Data Gathered Date: 

Sunday, March 31, 2013 - 12:00

Security problems and lack of roads top the list of demands from many  people in Khost. They want the next president to solve those key issues.
Located in the southern zone, the province has 12 official districts with another three unofficial districts. The province has nine representatives in the provincial council. Three of them are women and the rest are men.
The below report is based on comments of six residents - including two women, and one Kuchi - from three districts of the  province.
An urban woman: We are fed up with Americans
Thirty-five-year-old Bibi Aasia is a resident of the Matoon area of Khost City and a housewife. She says her life has improved as compared to  five years ago, but it was because her son is now working with a non-governmental organisation (NGO).
She fears someone may  kill or kidnap her son or throw bombs into her house. Bibi Aasia is not going to take part in the elections and it is because she is not registered.
In her views, insecurity is the first problem followed by the presence of US troops as the second one. "Planes are flying low, disturbing our sleep and frightening our children. We think there is war," she said.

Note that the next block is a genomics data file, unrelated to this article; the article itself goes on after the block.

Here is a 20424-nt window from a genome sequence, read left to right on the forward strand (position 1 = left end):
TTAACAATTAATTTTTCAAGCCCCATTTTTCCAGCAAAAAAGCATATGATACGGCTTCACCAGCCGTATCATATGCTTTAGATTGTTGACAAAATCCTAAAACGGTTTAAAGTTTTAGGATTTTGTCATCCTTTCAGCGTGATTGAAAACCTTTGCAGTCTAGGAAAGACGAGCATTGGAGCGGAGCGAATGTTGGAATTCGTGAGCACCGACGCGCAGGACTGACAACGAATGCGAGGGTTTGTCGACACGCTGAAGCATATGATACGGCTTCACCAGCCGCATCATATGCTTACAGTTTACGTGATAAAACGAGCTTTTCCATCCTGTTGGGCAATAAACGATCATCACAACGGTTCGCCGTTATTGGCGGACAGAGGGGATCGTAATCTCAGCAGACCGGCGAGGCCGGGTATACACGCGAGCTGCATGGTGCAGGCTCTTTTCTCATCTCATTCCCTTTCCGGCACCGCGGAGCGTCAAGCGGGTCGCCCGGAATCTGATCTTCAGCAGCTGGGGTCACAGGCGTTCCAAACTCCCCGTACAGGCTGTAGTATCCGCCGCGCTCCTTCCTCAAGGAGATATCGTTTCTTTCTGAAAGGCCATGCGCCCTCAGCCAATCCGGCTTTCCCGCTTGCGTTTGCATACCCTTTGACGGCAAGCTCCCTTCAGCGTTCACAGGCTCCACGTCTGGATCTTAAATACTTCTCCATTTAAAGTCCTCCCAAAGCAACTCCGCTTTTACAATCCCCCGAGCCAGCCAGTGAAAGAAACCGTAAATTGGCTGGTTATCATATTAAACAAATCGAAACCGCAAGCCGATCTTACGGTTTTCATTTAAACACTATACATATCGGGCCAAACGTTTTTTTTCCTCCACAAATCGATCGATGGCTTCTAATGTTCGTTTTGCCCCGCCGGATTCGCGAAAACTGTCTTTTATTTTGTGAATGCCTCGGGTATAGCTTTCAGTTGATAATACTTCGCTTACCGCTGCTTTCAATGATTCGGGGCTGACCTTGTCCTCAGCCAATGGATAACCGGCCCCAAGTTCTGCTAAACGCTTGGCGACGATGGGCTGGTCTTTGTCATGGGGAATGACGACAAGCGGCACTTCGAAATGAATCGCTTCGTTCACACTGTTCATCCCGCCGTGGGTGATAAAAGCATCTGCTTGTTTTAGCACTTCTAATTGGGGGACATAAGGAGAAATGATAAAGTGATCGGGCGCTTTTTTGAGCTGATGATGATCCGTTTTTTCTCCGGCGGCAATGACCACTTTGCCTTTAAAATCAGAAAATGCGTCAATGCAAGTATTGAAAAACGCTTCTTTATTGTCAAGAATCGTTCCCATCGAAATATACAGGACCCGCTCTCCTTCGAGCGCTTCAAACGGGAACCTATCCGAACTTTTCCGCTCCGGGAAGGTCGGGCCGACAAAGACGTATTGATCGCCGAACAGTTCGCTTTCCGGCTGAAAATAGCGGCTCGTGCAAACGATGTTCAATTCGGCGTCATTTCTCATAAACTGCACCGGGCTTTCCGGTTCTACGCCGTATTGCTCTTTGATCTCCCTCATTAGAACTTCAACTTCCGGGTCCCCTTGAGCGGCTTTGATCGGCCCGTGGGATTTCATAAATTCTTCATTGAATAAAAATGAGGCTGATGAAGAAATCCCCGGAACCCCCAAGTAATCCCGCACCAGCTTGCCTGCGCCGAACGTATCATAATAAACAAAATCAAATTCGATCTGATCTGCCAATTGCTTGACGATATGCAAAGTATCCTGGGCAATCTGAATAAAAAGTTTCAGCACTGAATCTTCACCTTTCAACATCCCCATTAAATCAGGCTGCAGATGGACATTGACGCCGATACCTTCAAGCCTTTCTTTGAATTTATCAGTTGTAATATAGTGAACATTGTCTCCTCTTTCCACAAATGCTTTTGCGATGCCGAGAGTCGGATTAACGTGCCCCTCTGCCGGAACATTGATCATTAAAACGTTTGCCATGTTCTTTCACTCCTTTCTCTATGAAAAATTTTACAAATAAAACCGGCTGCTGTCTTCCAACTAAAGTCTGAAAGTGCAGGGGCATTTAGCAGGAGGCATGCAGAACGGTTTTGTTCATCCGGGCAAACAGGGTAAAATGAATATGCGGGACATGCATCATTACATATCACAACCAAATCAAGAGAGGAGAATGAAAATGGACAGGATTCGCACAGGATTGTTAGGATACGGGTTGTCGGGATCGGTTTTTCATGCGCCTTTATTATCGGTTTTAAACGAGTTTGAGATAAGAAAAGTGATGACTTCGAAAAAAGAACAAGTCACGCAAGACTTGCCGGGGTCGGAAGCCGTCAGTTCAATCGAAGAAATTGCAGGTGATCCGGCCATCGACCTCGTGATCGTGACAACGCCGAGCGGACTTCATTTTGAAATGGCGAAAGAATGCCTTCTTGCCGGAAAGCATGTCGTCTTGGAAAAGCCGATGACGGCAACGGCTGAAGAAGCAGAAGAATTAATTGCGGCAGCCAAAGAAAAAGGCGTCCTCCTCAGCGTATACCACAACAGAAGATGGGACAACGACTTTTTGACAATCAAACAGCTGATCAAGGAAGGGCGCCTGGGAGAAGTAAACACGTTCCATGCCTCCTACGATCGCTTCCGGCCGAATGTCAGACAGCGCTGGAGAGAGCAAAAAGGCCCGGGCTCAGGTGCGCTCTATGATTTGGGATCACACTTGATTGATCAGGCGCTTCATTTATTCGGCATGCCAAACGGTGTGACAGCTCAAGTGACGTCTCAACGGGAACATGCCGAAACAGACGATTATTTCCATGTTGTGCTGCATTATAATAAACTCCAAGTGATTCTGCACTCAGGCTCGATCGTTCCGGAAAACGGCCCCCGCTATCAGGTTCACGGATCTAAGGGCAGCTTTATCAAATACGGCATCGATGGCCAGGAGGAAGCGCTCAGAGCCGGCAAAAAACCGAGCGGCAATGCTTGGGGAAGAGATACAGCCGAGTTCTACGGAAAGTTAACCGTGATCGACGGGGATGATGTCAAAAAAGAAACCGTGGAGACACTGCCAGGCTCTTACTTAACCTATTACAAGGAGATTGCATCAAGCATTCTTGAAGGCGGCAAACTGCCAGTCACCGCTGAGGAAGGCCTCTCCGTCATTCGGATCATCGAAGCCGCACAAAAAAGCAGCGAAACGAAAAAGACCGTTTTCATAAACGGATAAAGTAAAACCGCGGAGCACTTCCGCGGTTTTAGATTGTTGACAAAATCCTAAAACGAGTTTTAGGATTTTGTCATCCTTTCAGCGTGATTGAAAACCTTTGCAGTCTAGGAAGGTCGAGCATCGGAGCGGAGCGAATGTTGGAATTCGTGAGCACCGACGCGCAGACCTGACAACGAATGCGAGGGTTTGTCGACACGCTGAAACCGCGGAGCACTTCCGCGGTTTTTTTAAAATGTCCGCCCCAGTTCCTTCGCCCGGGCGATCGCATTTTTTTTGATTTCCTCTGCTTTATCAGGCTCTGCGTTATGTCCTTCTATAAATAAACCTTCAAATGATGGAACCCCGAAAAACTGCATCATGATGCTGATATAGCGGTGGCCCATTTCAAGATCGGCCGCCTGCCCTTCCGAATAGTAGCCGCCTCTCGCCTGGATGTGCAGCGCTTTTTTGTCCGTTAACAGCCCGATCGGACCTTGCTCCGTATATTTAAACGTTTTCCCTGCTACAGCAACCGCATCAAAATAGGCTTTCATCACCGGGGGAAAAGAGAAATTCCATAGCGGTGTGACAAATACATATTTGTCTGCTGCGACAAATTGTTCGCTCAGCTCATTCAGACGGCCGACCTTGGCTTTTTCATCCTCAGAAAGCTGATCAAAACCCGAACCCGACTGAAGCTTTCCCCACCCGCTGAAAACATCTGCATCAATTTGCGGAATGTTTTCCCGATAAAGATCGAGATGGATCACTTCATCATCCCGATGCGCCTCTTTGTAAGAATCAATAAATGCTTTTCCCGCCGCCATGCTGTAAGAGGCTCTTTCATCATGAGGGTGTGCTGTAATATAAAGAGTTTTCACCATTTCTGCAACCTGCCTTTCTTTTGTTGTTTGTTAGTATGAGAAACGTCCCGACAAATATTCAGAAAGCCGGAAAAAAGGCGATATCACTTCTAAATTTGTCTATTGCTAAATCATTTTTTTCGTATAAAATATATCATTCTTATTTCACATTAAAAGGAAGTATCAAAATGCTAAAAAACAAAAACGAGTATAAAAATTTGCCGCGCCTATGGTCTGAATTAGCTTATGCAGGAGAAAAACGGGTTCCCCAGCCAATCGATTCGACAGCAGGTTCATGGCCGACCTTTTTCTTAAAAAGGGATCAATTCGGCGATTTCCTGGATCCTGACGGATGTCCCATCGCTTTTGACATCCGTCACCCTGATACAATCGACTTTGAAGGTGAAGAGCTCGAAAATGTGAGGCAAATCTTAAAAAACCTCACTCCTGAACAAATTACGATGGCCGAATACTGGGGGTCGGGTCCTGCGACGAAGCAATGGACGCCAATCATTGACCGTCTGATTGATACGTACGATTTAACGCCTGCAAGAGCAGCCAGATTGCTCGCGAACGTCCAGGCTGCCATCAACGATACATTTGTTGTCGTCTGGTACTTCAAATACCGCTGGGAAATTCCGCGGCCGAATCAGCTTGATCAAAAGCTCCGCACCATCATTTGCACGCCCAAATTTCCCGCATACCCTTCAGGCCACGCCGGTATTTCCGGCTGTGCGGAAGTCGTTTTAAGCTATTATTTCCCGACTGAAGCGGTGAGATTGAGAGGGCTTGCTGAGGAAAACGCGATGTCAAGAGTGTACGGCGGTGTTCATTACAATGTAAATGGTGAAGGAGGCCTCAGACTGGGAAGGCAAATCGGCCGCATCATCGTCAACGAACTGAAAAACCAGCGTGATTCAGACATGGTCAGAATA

To a question as what would be her demand if came across the president, she said: "I will ask to rid us of those infidels. Don't enter our houses and don't kill us. They should go back to their countries and end these wars."
She says the present government provided clean drinking water to her village.

Nomadi Kuchi: I will not take part in elections
Din Gul, 46, says no change has happened in his life in the past five years. This is why he is not going to take part in elections.
Asked about his favourite candidates, Din Gul said: "I will not accept any of them even in exchange for two mulberries."
He knows only two of the presidential candidates. He is not taking part in the elections and says: "Don't talk about them. All are thieves who are filling their own pockets."
He says his main problem is lack of proper shelter. He wants the next president to construct schools, health clinics and roads.
He is not sure the elections will be held. If the fighting continues, people will only care for their lives instead of the elections, he notes.
If he met the president, Din Gul says he will ask him to quit the seat if he is powerless.